The following is the same in any distribution:
wget https://github.com/openwall/john/archive/bleeding-jumbo.zip unzip bleeding-jumbo.zip rm bleeding-jumbo.zip cd john-bleeding-jumbo/src/ ./configure && make
Please note that in the last command you can use the -j option after which specify the number of (logical) cores of your processor, for example, I have 12 logical cores, then I use:
./configure && make -j12
Now go to the run folder :
And run the test:
You don’t need to install John the Ripper at the system level – move the run folder to a location convenient to you and run John from there. In addition to the John the Ripper executable, the run folder contains many scripts for extracting hashes – we’ll talk about them later.
Remember that if you type in the terminal
then the version preinstalled on the system will run, not the one you compiled.
Installing John the Ripper on Debian, Linux Mint, Ubuntu
The installation should be done exactly the same as in Kali Linux. Therefore, refer to the Installing John the Ripper on Kali Linux section. If something did not work out for you, then write here in the comments indicating your distribution and the error.
How to install john the ripper on windows
We’ll look at compiling John the Ripper from source on Windows sometime later. Let’s use the official binary file.
Install Cygwin first – just go to the official website https://www.cygwin.com/, download the setup-x86_64.exe file and install.
On page https://github.com/openwall/john-packages/releases/tag/jumbo-dev download the file winX64_1_JtR.7z .
Unpack the contents of this archive into the C:\cygwin64\home\USERNAME folder , for example, The user I have is kalitut , so I unpack it into the C:\cygwin64\home\kalitut\folder .
In fact, on Windows it is possible to run John the Ripper even without Cygwin, but in this case it will not be able to use OpenCL (video cores) for brute-force.
Now in the C:\cygwin64\home\USERNAME\JtR\run\ find cygOpenCL-1.dll and rename it to cygOpenCL-1.dll.bac .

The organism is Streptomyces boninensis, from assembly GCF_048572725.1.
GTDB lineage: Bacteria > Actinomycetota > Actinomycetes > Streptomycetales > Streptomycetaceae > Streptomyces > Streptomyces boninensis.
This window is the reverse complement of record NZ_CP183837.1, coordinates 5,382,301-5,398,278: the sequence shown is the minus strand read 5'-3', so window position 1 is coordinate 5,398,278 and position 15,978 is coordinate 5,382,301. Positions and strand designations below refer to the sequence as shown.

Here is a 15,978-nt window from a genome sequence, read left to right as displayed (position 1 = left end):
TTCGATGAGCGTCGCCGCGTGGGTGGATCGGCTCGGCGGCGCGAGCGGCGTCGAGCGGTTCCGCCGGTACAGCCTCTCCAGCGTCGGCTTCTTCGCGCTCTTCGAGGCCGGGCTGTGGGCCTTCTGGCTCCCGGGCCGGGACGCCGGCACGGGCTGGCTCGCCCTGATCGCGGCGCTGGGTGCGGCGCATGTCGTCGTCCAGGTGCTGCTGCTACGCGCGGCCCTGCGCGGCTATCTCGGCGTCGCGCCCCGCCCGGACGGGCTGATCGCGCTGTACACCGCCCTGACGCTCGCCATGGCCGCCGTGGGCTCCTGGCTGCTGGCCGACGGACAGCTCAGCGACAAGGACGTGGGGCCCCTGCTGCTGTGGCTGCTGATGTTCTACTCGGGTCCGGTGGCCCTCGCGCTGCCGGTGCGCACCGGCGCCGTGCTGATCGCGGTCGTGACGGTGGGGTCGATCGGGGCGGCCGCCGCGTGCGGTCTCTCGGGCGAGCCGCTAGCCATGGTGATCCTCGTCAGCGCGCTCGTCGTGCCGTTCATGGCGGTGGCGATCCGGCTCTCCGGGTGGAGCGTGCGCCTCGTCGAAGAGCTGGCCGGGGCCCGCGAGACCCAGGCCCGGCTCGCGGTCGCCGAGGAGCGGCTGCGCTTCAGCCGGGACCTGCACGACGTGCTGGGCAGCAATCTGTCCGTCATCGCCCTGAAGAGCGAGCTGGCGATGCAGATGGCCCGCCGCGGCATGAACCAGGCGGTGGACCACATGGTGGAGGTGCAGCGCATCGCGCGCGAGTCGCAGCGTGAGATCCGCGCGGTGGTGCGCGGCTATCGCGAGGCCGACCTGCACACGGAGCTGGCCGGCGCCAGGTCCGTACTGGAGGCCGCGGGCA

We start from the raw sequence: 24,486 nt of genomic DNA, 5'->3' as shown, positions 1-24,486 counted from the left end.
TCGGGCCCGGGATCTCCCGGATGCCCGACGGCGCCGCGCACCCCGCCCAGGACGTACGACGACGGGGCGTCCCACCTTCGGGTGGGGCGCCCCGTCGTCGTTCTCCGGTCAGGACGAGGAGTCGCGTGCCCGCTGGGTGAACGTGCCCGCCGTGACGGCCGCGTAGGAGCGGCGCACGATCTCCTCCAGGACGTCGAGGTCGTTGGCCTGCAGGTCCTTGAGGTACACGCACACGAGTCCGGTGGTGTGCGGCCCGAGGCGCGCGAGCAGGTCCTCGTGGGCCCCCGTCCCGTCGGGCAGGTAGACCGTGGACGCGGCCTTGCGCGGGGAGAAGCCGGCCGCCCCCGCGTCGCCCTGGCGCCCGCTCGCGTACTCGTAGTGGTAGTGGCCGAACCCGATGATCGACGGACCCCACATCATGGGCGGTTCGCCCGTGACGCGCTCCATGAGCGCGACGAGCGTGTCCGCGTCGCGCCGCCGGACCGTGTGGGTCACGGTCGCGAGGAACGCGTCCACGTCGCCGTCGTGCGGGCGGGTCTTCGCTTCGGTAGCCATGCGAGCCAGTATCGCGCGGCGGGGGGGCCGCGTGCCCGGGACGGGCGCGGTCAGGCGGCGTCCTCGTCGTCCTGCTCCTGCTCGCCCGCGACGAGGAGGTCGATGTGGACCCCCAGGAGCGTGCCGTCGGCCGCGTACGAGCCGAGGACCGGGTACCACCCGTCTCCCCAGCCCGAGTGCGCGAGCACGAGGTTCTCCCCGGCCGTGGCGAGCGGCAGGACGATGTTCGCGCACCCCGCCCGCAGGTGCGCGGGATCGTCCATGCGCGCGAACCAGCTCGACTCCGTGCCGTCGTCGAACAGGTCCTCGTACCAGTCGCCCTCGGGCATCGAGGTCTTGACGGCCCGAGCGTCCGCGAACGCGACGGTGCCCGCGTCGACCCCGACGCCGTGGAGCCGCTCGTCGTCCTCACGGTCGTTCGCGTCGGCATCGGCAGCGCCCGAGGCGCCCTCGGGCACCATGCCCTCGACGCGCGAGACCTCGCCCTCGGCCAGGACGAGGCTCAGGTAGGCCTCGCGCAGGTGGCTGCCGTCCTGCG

Then, in the c:\Windows\System32 folder, find the OpenCL.dll file and copy it to the C:\cygwin64\home\USERNAME\JtR\run\ folder .
Then, in the C:\cygwin64\home\USERNAME\JtR\run\ folder, rename the OpenCL.dll file to cygOpenCL-1.dll .
The file swap trick may not work for all systems – but either way, you can use the CPU or integrated graphics to hack.
Open Cygwin console to execute commands.
Run install test ::
Run your system benchmark:
Still, JtR is one of those programs that primarily targets Linux. Further, you will see that we will run scripts to generate (extract) hashes from files and, for example, some of the auxiliary programs/scripts need, for example, an installed Python environment, which is present in Linux by default.
Checking John the Ripper
In this section, we will check what devices John the Ripper sees for use during brute force.
The options are the same on any system, but remember that on Windows, to run John the Ripper, you need to open Cygwin and specify ~/JtR /run/ john as the executable file.
If you run a file installed from the standard repositories in Linux, then it is enough to write simply
If you run a file compiled from the source code, then go to the directory with the executable file (in the program folder it is the run directory ) and specify as the executable file
To view OpenCL devices, use the –list=opencl-devices option:
As already mentioned, John the Ripper cannot simply work with any supported OpenCL algorithms – a module must be created for them. Therefore, some algorithms can only be cracked on the central processor, while some algorithms can be cracked on a video card or on a central processor.
The list of algorithms may differ by OS and by installed dependencies.
To see the list of supported algorithms:
The list did not fit all:
To see a list of algorithms for cracking on OpenCL:
john --list=formats --format=opencl
How to use a graphics card to jailbreak John the Ripper
By default, JtR uses the CPU even if all the required OpenCL drivers are installed.
To enable the video card, you need to use the –format option and explicitly specify the algorithm that OpenCL supports.
For example, to benchmark the wpapsk algorithm on a video card:
john --test --format=wpapsk-opencl
To hack wpapsk on the central processor, you need to run something like this:
john --test --format=wpapsk
How to use video CPU core in JtR
As you already know, OpenCL devices are discrete graphics and integrated graphics (video core of the CPU). By default, jailbreak starts on a discrete video card.
With the -dev option , you can explicitly specify the device to do the computation:gpu (discrete graphics) or cpu (integrated graphics).
Running a speed test on the video core of the processor:
john --test --format=wpapsk-opencl -dev=cpu
Running a speed test on the video core of a dedicated video card (by default):